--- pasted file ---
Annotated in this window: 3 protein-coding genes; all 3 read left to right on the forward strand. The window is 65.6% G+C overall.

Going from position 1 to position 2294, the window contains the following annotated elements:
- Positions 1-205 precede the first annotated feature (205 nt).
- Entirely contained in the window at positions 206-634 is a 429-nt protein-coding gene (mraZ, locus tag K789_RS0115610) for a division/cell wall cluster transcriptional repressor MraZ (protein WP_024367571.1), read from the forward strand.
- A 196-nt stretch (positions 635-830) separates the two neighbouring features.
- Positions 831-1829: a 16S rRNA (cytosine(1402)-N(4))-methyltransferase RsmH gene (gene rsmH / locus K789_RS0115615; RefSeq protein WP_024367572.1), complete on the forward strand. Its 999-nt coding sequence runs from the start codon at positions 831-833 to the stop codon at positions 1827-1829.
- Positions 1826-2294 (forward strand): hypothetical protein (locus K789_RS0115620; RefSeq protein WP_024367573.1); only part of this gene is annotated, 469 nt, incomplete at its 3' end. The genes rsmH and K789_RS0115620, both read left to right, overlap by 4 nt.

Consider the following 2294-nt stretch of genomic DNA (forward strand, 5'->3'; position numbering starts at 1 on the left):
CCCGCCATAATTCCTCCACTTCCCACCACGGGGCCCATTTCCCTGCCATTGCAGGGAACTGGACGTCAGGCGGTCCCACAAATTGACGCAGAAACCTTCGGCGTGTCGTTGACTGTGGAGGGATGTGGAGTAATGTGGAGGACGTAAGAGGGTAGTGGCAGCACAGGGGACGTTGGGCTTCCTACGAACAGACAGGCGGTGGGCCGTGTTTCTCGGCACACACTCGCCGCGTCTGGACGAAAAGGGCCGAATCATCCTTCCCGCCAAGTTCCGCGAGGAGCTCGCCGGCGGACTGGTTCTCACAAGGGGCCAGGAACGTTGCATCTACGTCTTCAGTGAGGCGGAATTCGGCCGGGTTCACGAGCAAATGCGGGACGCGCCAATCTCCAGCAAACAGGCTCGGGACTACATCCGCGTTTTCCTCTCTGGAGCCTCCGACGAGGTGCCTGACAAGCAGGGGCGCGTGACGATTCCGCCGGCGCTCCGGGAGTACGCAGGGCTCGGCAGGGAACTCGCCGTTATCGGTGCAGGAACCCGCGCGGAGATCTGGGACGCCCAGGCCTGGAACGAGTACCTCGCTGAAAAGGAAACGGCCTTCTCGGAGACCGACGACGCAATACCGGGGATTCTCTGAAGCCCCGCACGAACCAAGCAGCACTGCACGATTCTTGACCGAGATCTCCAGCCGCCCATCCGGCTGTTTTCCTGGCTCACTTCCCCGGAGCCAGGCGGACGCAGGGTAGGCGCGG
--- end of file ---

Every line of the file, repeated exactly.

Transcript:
Annotated in this window: 3 protein-coding genes; all 3 read left to right on the forward strand. The window is 65.6% G+C overall.

Going from position 1 to position 2294, the window contains the following annotated elements:
- Positions 1-205 precede the first annotated feature (205 nt).
- Entirely contained in the window at positions 206-634 is a 429-nt protein-coding gene (mraZ, locus tag K789_RS0115610) for a division/cell wall cluster transcriptional repressor MraZ (protein WP_024367571.1), read from the forward strand.
- A 196-nt stretch (positions 635-830) separates the two neighbouring features.
- Positions 831-1829: a 16S rRNA (cytosine(1402)-N(4))-methyltransferase RsmH gene (gene rsmH / locus K789_RS0115615; RefSeq protein WP_024367572.1), complete on the forward strand. Its 999-nt coding sequence runs from the start codon at positions 831-833 to the stop codon at positions 1827-1829.
- Positions 1826-2294 (forward strand): hypothetical protein (locus K789_RS0115620; RefSeq protein WP_024367573.1); only part of this gene is annotated, 469 nt, incomplete at its 3' end. The genes rsmH and K789_RS0115620, both read left to right, overlap by 4 nt.

Consider the following 2294-nt stretch of genomic DNA (forward strand, 5'->3'; position numbering starts at 1 on the left):
CCCGCCATAATTCCTCCACTTCCCACCACGGGGCCCATTTCCCTGCCATTGCAGGGAACTGGACGTCAGGCGGTCCCACAAATTGACGCAGAAACCTTCGGCGTGTCGTTGACTGTGGAGGGATGTGGAGTAATGTGGAGGACGTAAGAGGGTAGTGGCAGCACAGGGGACGTTGGGCTTCCTACGAACAGACAGGCGGTGGGCCGTGTTTCTCGGCACACACTCGCCGCGTCTGGACGAAAAGGGCCGAATCATCCTTCCCGCCAAGTTCCGCGAGGAGCTCGCCGGCGGACTGGTTCTCACAAGGGGCCAGGAACGTTGCATCTACGTCTTCAGTGAGGCGGAATTCGGCCGGGTTCACGAGCAAATGCGGGACGCGCCAATCTCCAGCAAACAGGCTCGGGACTACATCCGCGTTTTCCTCTCTGGAGCCTCCGACGAGGTGCCTGACAAGCAGGGGCGCGTGACGATTCCGCCGGCGCTCCGGGAGTACGCAGGGCTCGGCAGGGAACTCGCCGTTATCGGTGCAGGAACCCGCGCGGAGATCTGGGACGCCCAGGCCTGGAACGAGTACCTCGCTGAAAAGGAAACGGCCTTCTCGGAGACCGACGACGCAATACCGGGGATTCTCTGAAGCCCCGCACGAACCAAGCAGCACTGCACGATTCTTGACCGAGATCTCCAGCCGCCCATCCGGCTGTTTTCCTGGCTCACTTCCCCGGAGCCAGGCGGACGCAGGGTAGGCGCGG